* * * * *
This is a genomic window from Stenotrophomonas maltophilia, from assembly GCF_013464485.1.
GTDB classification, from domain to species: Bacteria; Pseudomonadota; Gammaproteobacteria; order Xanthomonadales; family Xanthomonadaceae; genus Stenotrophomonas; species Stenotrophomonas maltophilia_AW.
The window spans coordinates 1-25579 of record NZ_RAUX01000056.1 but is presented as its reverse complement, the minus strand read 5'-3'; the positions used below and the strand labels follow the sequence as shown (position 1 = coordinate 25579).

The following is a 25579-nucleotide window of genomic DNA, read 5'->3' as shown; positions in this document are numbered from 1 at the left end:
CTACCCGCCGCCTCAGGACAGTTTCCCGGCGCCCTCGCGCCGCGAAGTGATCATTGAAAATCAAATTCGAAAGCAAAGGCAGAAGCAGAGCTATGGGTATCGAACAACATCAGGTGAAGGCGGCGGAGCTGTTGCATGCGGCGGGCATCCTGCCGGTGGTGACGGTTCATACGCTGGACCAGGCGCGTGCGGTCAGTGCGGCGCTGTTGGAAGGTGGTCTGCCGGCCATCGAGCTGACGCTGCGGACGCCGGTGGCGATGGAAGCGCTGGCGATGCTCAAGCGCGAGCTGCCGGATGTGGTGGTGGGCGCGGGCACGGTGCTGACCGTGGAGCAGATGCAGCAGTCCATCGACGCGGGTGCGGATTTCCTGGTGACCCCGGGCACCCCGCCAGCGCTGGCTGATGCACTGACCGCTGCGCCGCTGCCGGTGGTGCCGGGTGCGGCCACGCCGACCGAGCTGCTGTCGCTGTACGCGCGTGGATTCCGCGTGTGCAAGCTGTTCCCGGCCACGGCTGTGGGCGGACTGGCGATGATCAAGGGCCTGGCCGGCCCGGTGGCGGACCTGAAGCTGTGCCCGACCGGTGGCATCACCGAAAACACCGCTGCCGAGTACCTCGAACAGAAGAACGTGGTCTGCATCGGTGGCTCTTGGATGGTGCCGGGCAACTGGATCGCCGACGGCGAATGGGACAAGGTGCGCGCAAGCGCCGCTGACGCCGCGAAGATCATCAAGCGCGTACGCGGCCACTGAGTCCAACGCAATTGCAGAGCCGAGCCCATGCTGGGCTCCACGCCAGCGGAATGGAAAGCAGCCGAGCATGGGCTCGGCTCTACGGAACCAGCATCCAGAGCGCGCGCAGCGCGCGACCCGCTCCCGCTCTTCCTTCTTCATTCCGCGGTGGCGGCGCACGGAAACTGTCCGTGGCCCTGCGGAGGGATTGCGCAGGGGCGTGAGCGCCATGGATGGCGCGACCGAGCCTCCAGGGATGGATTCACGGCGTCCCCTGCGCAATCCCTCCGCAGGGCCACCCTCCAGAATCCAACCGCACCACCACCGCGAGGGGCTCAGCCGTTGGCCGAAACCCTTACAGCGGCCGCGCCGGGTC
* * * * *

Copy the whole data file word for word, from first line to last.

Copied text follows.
This is a genomic window from Stenotrophomonas maltophilia, from assembly GCF_013464485.1.
GTDB classification, from domain to species: Bacteria; Pseudomonadota; Gammaproteobacteria; order Xanthomonadales; family Xanthomonadaceae; genus Stenotrophomonas; species Stenotrophomonas maltophilia_AW.
The window spans coordinates 1-25579 of record NZ_RAUX01000056.1 but is presented as its reverse complement, the minus strand read 5'-3'; the positions used below and the strand labels follow the sequence as shown (position 1 = coordinate 25579).

The following is a 25579-nucleotide window of genomic DNA, read 5'->3' as shown; positions in this document are numbered from 1 at the left end:
CTACCCGCCGCCTCAGGACAGTTTCCCGGCGCCCTCGCGCCGCGAAGTGATCATTGAAAATCAAATTCGAAAGCAAAGGCAGAAGCAGAGCTATGGGTATCGAACAACATCAGGTGAAGGCGGCGGAGCTGTTGCATGCGGCGGGCATCCTGCCGGTGGTGACGGTTCATACGCTGGACCAGGCGCGTGCGGTCAGTGCGGCGCTGTTGGAAGGTGGTCTGCCGGCCATCGAGCTGACGCTGCGGACGCCGGTGGCGATGGAAGCGCTGGCGATGCTCAAGCGCGAGCTGCCGGATGTGGTGGTGGGCGCGGGCACGGTGCTGACCGTGGAGCAGATGCAGCAGTCCATCGACGCGGGTGCGGATTTCCTGGTGACCCCGGGCACCCCGCCAGCGCTGGCTGATGCACTGACCGCTGCGCCGCTGCCGGTGGTGCCGGGTGCGGCCACGCCGACCGAGCTGCTGTCGCTGTACGCGCGTGGATTCCGCGTGTGCAAGCTGTTCCCGGCCACGGCTGTGGGCGGACTGGCGATGATCAAGGGCCTGGCCGGCCCGGTGGCGGACCTGAAGCTGTGCCCGACCGGTGGCATCACCGAAAACACCGCTGCCGAGTACCTCGAACAGAAGAACGTGGTCTGCATCGGTGGCTCTTGGATGGTGCCGGGCAACTGGATCGCCGACGGCGAATGGGACAAGGTGCGCGCAAGCGCCGCTGACGCCGCGAAGATCATCAAGCGCGTACGCGGCCACTGAGTCCAACGCAATTGCAGAGCCGAGCCCATGCTGGGCTCCACGCCAGCGGAATGGAAAGCAGCCGAGCATGGGCTCGGCTCTACGGAACCAGCATCCAGAGCGCGCGCAGCGCGCGACCCGCTCCCGCTCTTCCTTCTTCATTCCGCGGTGGCGGCGCACGGAAACTGTCCGTGGCCCTGCGGAGGGATTGCGCAGGGGCGTGAGCGCCATGGATGGCGCGACCGAGCCTCCAGGGATGGATTCACGGCGTCCCCTGCGCAATCCCTCCGCAGGGCCACCCTCCAGAATCCAACCGCACCACCACCGCGAGGGGCTCAGCCGTTGGCCGAAACCCTTACAGCGGCCGCGCCGGGTC